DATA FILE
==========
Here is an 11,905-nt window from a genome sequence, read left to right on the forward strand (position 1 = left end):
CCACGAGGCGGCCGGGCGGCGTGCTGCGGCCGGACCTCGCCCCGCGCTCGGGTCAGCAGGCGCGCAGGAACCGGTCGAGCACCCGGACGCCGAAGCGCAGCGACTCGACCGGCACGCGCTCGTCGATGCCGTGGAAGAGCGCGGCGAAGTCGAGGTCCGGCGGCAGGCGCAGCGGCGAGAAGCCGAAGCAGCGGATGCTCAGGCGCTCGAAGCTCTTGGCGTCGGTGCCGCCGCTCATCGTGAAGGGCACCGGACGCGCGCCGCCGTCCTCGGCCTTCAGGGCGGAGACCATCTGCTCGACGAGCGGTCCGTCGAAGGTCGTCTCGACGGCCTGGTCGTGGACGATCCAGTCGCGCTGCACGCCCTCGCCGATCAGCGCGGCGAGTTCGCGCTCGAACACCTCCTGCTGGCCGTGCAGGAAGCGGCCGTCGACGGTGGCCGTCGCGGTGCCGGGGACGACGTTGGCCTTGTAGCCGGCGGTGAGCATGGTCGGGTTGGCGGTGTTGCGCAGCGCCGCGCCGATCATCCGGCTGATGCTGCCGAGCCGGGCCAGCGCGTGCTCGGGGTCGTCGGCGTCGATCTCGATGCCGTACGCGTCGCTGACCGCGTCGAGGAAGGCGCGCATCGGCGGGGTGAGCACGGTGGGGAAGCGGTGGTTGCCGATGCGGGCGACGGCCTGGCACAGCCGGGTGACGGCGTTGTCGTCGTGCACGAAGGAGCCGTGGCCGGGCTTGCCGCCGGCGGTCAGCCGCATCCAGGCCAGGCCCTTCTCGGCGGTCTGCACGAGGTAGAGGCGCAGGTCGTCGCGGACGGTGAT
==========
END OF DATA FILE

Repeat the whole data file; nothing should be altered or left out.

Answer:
Here is an 11,905-nt window from a genome sequence, read left to right on the forward strand (position 1 = left end):
CCACGAGGCGGCCGGGCGGCGTGCTGCGGCCGGACCTCGCCCCGCGCTCGGGTCAGCAGGCGCGCAGGAACCGGTCGAGCACCCGGACGCCGAAGCGCAGCGACTCGACCGGCACGCGCTCGTCGATGCCGTGGAAGAGCGCGGCGAAGTCGAGGTCCGGCGGCAGGCGCAGCGGCGAGAAGCCGAAGCAGCGGATGCTCAGGCGCTCGAAGCTCTTGGCGTCGGTGCCGCCGCTCATCGTGAAGGGCACCGGACGCGCGCCGCCGTCCTCGGCCTTCAGGGCGGAGACCATCTGCTCGACGAGCGGTCCGTCGAAGGTCGTCTCGACGGCCTGGTCGTGGACGATCCAGTCGCGCTGCACGCCCTCGCCGATCAGCGCGGCGAGTTCGCGCTCGAACACCTCCTGCTGGCCGTGCAGGAAGCGGCCGTCGACGGTGGCCGTCGCGGTGCCGGGGACGACGTTGGCCTTGTAGCCGGCGGTGAGCATGGTCGGGTTGGCGGTGTTGCGCAGCGCCGCGCCGATCATCCGGCTGATGCTGCCGAGCCGGGCCAGCGCGTGCTCGGGGTCGTCGGCGTCGATCTCGATGCCGTACGCGTCGCTGACCGCGTCGAGGAAGGCGCGCATCGGCGGGGTGAGCACGGTGGGGAAGCGGTGGTTGCCGATGCGGGCGACGGCCTGGCACAGCCGGGTGACGGCGTTGTCGTCGTGCACGAAGGAGCCGTGGCCGGGCTTGCCGCCGGCGGTCAGCCGCATCCAGGCCAGGCCCTTCTCGGCGGTCTGCACGAGGTAGAGGCGCAGGTCGTCGCGGACGGTGAT